Coastal habitats are enjoyed by people for bird-watching and other wildlife observation, fishing, hunting, swimming, boating, and other recreation and are used for scientific and historic discovery, food production, navigation, trade, and locations for people to live and work.  Many of Florida’s coastal areas are now altered, disturbed, and dominated by human use as population growth and development have located people and human use in places that once supported abundant and balanced populations of birds, fish, and other wildlife.

Freshwater flows into estuaries have been significantly altered by upland and upstream drainage, flood control, development, and water use projects. Water quality in many coastal waters is declining as a result of sediment, nutrient, and chemical pollution. Populations of many coastal bird species are at risk due to alteration of coastal habitats and disturbance by people and their pets during nesting seasons, causing death of eggs and young birds.

Many species including shorebirds and colonial wading birds have declined in their historic ranges. Many are listed by federal and state agencies and by science organizations and require significant intervention and management efforts to prevent extirpation from Florida’s coastal areas or extinction. Each species that makes use of beaches and other coastal habitats such as wintering and migrating birds also has specific habitat requirements for reproduction, foraging, and resting.

SAS makes protection and restoration of colonial wading birds a conservation priority by monthly monitoring and flight-line surveys of  Jane Isle, a significant wading bird colony in Lake Jesup, part of the St. Johns River. Jane Isle is included in Audubon Florida’s  Project Colony Watch. Monthly survey data are compiled and reported to Audubon Florida for inclusion in the statewide Project Colony Watch database, the Florida Fish and Wildlife Conservation Commission and Seminole County.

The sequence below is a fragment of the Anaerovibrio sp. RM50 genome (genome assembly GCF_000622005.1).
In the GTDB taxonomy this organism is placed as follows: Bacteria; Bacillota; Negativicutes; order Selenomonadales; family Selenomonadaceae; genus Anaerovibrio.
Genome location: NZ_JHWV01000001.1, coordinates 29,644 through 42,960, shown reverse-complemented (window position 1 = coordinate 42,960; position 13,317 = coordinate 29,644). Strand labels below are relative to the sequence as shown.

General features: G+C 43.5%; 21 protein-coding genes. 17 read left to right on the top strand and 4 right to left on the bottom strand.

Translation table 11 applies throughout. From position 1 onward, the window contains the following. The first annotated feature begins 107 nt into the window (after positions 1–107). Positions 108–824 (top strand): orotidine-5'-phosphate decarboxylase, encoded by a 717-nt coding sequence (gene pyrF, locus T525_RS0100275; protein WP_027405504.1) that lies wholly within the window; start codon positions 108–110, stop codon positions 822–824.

Wekiva River Ecosystem


Little Blue Heron (juvenile)

The ecosystem comprising the Wekiva River and its tributaries, the St. Johns River and associated lands, the "Wekiva Basin Area," represents one of the most valuable natural assets of this State. The Wekiva area is joined with a major spring-shed in excess of 300,000 acres in size that provides groundwater to maintain the base flows of the springs which make up most of the flow of the Wekiva River and associated streams. The Wekiva ecosystem is joined by a relatively unbroken corridor of habitat with the Ocala National Forest, and constitutes one of the most important habitat areas for the black bear in the State. The State of Florida has acquired over 60,000 acres of public conservation lands in the Wekiva area, which is experiencing tremendous development pressure.

Audubon of Florida has maintained a leadership role in efforts to protect the Wekiva River Ecosystem since c.1981 and has successfully undertaken efforts to create protective regulations and promote acquisition of land to protect this vital Florida resource. Working with others, Audubon pushed passage of the Wekiva River Protection Act (1988), the Wekiva Parkway and Protection Act (2004), and the designation of the Wekiva River as “Outstanding Florida Waters” and a national Wild and Scenic River.

SAS continues its partnership with local conservation groups, including Friends of the Wekiva and the Wekiva Coalition to actively pursue conservation, legislative, and public outreach efforts in the Wekiva River ecosystem.


Florida Scrub-Jays in the Wekiva Basin